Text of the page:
Poland’s appetite for success was very high after a reasonably good European Championships in 2016. A quarter final defeat on penalties to the 2016 winners Portugal was followed by a very strong World Cup qualifying campaign that was characterised by goals and attacking football.
When in form, this could arguably be Poland’s best team since the 1980s, however the talented collection of individuals have underwhelmed in Russia with consistently below par performances against sides which they should be more competitive against.
28 goals in ten qualifying games came from of an ingrained 4-2-3-1 system with an element of flexibility permitted. Manager Adam Nawalka experimented with three at the back to increase the fluidity and speed of the side with limited success in friendlies.
Poland’s first group game against Senegal was a disaster, and the 2-1 loss was followed up by another defeat, this time against Colombia who put three past them without reply. After already being dumped out of the tournament, Poland had a chance to salvage some kind of pride against Japan. “We know that we have failed,” said Nawalk on the eve of the fixture.
One major problem for Poland has been getting goals from one of the best strikers on the planet, supposedly. Robert Lewandowski scored one goal at the 2012 Euros, one in the 2016 tournament and has struggled in the latter stages of the Champions League with Bayern Munich.
The Polish forward scored a phenomenal 49 goals in 54 matches before the World Cup, as well as 16 goals in the 18 month qualifying campaign to get Poland to Russia, but has been unable to deliver when his country needed him the most.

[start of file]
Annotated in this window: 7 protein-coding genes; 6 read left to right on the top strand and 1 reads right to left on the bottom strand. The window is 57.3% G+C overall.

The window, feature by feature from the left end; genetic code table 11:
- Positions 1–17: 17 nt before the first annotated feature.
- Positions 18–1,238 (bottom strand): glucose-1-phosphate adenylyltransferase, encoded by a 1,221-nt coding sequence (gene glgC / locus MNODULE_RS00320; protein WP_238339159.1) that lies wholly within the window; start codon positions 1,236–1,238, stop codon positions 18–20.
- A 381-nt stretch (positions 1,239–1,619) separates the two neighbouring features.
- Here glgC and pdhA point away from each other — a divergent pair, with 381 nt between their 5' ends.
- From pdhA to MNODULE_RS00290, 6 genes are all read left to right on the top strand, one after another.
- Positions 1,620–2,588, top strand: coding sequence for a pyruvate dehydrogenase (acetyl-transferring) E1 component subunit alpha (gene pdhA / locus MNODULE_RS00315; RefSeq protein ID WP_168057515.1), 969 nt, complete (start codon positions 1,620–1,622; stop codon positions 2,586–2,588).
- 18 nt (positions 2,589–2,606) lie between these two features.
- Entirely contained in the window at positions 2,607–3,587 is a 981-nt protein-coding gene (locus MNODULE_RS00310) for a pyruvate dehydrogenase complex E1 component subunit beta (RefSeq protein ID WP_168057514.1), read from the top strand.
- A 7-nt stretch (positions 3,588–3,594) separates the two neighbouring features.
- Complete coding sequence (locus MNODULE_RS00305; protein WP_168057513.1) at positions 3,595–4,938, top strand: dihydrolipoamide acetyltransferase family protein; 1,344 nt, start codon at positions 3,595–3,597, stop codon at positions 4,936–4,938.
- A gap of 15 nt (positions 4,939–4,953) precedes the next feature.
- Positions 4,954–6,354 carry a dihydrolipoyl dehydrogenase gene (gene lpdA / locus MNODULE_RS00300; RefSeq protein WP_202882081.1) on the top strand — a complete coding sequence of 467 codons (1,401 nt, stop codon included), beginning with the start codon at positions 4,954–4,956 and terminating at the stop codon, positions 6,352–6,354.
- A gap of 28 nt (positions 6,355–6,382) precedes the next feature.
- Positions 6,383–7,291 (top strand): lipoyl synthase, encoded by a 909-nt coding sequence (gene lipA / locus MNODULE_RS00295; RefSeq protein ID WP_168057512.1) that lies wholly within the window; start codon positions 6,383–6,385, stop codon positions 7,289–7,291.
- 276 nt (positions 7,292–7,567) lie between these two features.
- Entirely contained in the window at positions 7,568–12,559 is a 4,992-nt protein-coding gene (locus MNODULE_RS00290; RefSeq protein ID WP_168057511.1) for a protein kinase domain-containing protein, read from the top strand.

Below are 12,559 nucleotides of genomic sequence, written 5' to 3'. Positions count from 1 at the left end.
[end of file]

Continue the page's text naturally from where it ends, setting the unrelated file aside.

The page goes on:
“I was alone. I did everything I could,” was his excuse after failing to net against Colombia, he also went on to suggest that Poland had too little quality, but this is not good enough from their captain who was also underwhelming against Japan in perhaps his third and final World Cup match
Bartosz Bereszynski came close to opening the scoring in the first half but saw his header well saved by Japan goalkeeper Eiji Kawashima. Meanwhile, Lewandowski watched on.
As the 29-year-old grew frustrated at his lack of involvement he dropped deeper and deeper to get into the game. This looked good and his technical skills were on show for all to see as the transition to attack became smoother, but it left him in areas where he was useless to the team
On one break, Lewandowksi was well inside his own half as he helped work the ball forward to Kamil Grosicki and Piotr Zielinski could not make a run to meet his low ball into the box. You feel a better striker may have turned the cross in had he not been in his own half.
Poland eventually got their goal which was little more than a souvenir for them to take home. Rafal Kurzawa’s free kick into the box was met by Southampton defender Jan Bednarek who finished well with a side-footed volley. Again, Lewandowski watched on.
Man for man, Lewandowski has scored past much better defences but ran out of ideas against the regimented Japan and Senegal sides.
Real Madrid have had their name long associated with Lewandowski who is contacted to Bayern Munich until 2021, Chelsea are also keen admirers. But, for all his goals in the Bundasliga, Lewandowski has come up short in three international tournaments and might not be the amazing striker we all believe he is.
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